No Man’s Orchard

Introduction

No Man’s Orchard

No Man’s Orchard is one of only a handful of traditional orchards remaining in the Stour Valley. It retains the large trees so valuable to birds, insects and lichen. 

Key habitats:

Traditional orchard

Ownership/Management:

Chartham Hatch and Harbledown Parish Councils

Size:

4 ha

Designations:

Local Wildlife Site, Local Nature Reserve

Facilities available at this site

  • Interpretation Panels

About the Site

There are now far fewer orchards in Kent than there used to be, when the county really was ‘the garden of England’. What is more, the orchards remaining have changed a great deal, the large, old trees being replaced with modern dwarf varieties that make harvesting easier.No Man’s Orchard is one of only a handful of traditional orchards remaining in the Stour Valley. It retains the large trees so valuable to birds, insects and lichen.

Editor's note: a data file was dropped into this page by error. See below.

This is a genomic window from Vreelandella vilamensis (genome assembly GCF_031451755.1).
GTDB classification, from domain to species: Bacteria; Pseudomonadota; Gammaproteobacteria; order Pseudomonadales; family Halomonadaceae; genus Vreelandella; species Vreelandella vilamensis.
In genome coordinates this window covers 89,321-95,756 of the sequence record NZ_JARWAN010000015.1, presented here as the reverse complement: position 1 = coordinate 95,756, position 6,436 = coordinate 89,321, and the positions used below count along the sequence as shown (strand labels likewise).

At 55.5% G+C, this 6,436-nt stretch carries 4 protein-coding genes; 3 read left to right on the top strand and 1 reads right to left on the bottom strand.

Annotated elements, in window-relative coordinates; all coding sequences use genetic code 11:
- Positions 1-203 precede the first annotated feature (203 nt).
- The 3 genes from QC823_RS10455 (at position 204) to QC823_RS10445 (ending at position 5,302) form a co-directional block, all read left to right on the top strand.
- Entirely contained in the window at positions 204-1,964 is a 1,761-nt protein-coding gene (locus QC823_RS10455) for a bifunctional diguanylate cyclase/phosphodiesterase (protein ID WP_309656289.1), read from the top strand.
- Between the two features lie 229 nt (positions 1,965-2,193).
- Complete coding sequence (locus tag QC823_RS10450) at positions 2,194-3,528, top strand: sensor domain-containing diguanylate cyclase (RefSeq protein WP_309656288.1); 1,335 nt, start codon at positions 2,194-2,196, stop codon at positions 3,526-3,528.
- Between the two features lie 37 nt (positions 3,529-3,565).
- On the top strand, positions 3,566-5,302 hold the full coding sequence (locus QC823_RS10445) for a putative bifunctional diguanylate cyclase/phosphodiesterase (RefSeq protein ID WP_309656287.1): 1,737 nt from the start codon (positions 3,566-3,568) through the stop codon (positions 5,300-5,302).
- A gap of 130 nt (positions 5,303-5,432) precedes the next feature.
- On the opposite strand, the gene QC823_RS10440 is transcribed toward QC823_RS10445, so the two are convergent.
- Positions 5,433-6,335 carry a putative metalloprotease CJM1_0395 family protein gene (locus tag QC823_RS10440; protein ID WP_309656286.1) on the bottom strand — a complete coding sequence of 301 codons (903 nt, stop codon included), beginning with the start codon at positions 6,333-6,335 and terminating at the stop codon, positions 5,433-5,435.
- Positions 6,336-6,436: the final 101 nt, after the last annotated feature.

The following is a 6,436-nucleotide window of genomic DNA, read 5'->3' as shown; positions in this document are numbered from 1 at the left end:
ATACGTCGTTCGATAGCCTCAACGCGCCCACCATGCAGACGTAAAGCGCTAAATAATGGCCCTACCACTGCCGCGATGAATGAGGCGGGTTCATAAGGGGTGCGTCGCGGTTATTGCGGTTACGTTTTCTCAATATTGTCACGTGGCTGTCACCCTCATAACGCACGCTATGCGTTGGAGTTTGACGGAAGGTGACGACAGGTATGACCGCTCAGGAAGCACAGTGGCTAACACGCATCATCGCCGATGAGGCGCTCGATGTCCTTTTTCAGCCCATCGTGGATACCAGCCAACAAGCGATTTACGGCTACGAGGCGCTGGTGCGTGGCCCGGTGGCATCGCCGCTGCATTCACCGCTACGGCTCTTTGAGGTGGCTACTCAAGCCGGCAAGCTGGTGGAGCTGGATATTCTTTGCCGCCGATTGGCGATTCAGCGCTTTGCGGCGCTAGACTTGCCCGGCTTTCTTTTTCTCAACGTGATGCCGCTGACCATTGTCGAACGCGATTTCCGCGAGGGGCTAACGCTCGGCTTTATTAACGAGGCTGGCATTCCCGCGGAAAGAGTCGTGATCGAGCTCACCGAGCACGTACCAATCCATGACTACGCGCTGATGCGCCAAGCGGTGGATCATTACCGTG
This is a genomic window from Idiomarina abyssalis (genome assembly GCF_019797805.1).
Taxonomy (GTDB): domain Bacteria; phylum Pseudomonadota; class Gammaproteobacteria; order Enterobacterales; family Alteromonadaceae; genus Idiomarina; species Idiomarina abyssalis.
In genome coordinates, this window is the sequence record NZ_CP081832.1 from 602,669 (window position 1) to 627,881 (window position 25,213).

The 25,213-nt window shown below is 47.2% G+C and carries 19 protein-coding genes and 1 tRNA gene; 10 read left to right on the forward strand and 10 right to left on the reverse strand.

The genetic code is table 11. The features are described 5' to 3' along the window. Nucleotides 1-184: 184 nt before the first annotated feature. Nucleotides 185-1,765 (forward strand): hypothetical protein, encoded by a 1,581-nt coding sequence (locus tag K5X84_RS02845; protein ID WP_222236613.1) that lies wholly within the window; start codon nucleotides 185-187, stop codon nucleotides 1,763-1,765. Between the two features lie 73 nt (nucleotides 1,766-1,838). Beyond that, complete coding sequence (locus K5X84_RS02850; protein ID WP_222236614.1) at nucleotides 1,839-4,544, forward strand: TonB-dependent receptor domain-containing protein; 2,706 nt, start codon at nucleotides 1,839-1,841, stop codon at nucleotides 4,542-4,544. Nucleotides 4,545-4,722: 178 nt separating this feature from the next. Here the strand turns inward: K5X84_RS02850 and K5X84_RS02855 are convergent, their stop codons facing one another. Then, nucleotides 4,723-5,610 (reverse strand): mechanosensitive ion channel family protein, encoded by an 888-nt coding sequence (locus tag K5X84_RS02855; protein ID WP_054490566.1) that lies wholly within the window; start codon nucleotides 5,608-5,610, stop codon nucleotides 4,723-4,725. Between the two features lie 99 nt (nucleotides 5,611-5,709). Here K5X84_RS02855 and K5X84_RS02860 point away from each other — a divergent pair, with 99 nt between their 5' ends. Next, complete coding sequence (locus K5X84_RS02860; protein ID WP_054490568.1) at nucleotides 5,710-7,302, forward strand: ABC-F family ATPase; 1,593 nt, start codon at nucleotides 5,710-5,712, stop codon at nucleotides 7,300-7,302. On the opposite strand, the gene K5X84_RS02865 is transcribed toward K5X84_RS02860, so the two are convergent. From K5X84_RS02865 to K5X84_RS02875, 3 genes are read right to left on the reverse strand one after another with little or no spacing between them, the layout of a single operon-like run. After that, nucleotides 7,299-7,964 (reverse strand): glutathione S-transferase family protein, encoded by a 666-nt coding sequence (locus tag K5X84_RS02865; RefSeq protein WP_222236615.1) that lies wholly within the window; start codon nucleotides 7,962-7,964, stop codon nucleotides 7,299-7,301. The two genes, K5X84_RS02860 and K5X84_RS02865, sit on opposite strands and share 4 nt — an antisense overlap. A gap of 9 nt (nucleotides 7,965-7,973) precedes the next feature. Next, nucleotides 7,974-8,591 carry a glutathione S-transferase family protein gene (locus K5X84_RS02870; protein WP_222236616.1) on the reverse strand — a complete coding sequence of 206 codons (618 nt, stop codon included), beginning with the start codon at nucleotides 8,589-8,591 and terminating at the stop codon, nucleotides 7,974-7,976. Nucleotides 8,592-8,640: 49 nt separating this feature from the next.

Blossom, windfall fruit and wild flowers among the grassland also attract wildlife, which visitors can look out for from the comfort of the sculptural seating. With their traditional fruit tree varieties and special place in local culture and landscapes, old orchards like this should be conserved as living examples of farming history, but are often difficult to protect. Fortunately, this orchard has been purchased by two parish councils and is being carefully managed as a place for the community to enjoy.

Visiting

By car

From the A28, take Howfield Lane and drive into Chartham Hatch village. There is limited on-street parking in the village (please consider residents). Please do not park at the village hall as it is in constant use. Walk down Bigbury Road, then follow the sign for the North Downs Way through the playing field, through the woods and into the orchard.

By train

Nearest rail station – Chartham (1.5 miles)

By bus 

Route number 667 comes into Chartham Hatch.

Transport Links to this site

  • Train
  • Bus

No Man’s Orchard Photo Gallery

Click images to view larger